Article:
The Vintage Lighting Trend That Won’t End

The Vintage Lighting Trend That Won’t End
Article Intro

Vintage bulbs hard to miss—the exposed filament, the classic look, the amber glow—and people are taking notice.

No matter where you go these days, you’re bound to see vintage light bulbs illuminating a space. They’re hard to miss—the exposed filament, the classic look, the amber glow—and people are taking notice. These modern reproductions of Thomas Edison’s original design are found in many settings, from restaurants and bars to boutiques and cafes. They’re also a hit in the home décor world.

A Growing Trend

The resurgence of vintage bulbs comes as no surprise with the growing popularity of industrial, urban and farmhouse décor styles. Thanks to the exposed filaments, the warm glow of these trendy bulbs isn’t too far off from candlelight. If you’re looking to create a charming space with a vintage twist, try pairing Edison bulbs with an exposed bulb fixture like Canarm’s York pendant.

Canarm York IPL586A03ORB 3 Light Pendant, Oil Rubbed Bronze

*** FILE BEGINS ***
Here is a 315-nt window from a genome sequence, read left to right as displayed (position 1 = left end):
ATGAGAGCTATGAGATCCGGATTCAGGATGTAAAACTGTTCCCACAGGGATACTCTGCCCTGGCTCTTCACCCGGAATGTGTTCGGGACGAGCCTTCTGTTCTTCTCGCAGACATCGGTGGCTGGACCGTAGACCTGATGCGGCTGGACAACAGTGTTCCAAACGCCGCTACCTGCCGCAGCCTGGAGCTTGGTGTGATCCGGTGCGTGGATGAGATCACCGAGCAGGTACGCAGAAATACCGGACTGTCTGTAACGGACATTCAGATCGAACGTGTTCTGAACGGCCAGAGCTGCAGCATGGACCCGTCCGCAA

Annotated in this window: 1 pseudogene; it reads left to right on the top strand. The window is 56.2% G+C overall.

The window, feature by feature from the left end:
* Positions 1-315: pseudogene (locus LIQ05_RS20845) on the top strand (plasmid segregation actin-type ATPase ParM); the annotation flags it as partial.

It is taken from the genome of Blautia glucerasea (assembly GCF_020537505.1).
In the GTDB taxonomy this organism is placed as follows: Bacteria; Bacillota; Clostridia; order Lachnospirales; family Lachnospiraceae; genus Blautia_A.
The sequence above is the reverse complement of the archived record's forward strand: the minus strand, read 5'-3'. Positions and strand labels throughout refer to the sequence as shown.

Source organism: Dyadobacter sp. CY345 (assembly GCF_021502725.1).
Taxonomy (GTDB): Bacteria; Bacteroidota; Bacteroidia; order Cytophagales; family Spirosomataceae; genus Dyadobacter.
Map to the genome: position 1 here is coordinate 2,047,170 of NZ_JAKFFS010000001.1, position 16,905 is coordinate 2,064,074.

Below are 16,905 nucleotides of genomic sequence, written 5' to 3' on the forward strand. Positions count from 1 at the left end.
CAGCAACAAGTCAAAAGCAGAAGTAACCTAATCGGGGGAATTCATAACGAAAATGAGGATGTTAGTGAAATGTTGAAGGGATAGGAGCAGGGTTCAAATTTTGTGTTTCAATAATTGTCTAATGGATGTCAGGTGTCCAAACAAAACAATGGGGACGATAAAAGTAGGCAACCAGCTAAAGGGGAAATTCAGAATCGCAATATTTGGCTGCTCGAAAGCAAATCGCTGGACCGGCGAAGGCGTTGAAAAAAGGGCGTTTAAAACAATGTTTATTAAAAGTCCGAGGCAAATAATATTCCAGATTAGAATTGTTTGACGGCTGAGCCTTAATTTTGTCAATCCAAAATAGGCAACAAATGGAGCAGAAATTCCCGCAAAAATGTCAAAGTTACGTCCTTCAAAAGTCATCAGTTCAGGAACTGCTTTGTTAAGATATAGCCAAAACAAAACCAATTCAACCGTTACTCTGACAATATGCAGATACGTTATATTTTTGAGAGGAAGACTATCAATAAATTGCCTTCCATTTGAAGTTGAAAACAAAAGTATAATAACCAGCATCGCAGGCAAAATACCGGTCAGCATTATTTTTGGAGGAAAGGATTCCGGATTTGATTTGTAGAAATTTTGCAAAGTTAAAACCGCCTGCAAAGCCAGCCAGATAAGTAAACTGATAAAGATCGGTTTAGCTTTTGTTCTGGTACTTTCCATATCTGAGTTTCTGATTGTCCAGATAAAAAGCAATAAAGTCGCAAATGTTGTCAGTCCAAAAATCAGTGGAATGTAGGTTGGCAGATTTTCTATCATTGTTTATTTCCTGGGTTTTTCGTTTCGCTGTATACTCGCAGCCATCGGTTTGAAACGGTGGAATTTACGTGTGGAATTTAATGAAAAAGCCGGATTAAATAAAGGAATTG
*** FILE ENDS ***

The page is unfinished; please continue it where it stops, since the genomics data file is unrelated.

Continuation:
Defining Characteristics

If you’re in the market for Edison bulbs, you probably already love their antique look. But what exactly gives these bulbs their charm?

We’ve already mentioned what the exposed filaments do for the illumination of these bulbs, but they also add a subtle detail: the shape. The filament (typically made of tungsten) heats up to create a glowing light. The added visual interest from the glowing filaments is a unique selling point for some. A few popular filament shapes include squirrel cage, spiral, hairpin and victor (or quad) loop.

Edison bulbs themselves also come in a variety of shapes. There are A-series-shaped bulbs (think of the typical light bulb shape), globes, tubes and candelabras to name a few.

Energy Efficiency

Despite their stylish looks, vintage light bulbs aren’t recommended for everyday use. They aren’t the most energy efficient option on the market: 90% of the power they consume is generated as heat, with the other 10% being light.

When it comes to Lumens (aka the measure of brightness), the higher the number, the brighter the bulb. Regular Edison bulbs rank in the low- to mid-hundreds. For reference, most LEDs are over 1,000 Lumens.

Needless to say, don’t plan on lighting up an entire room with these bulbs unless you use LED vintage bulbs. Use them to add an inviting warmth to your space instead. They also work well for accent lighting.

 

No matter what you call them—vintage, Edison, antique—the style factor of these bulbs is hard to ignore. With the rising popularity of rustic farmhouse and industrial home décor styles, this lighting trend has some serious staying power.

What do you think of the vintage light bulb trend? On point or overplayed? Let us know in the comments!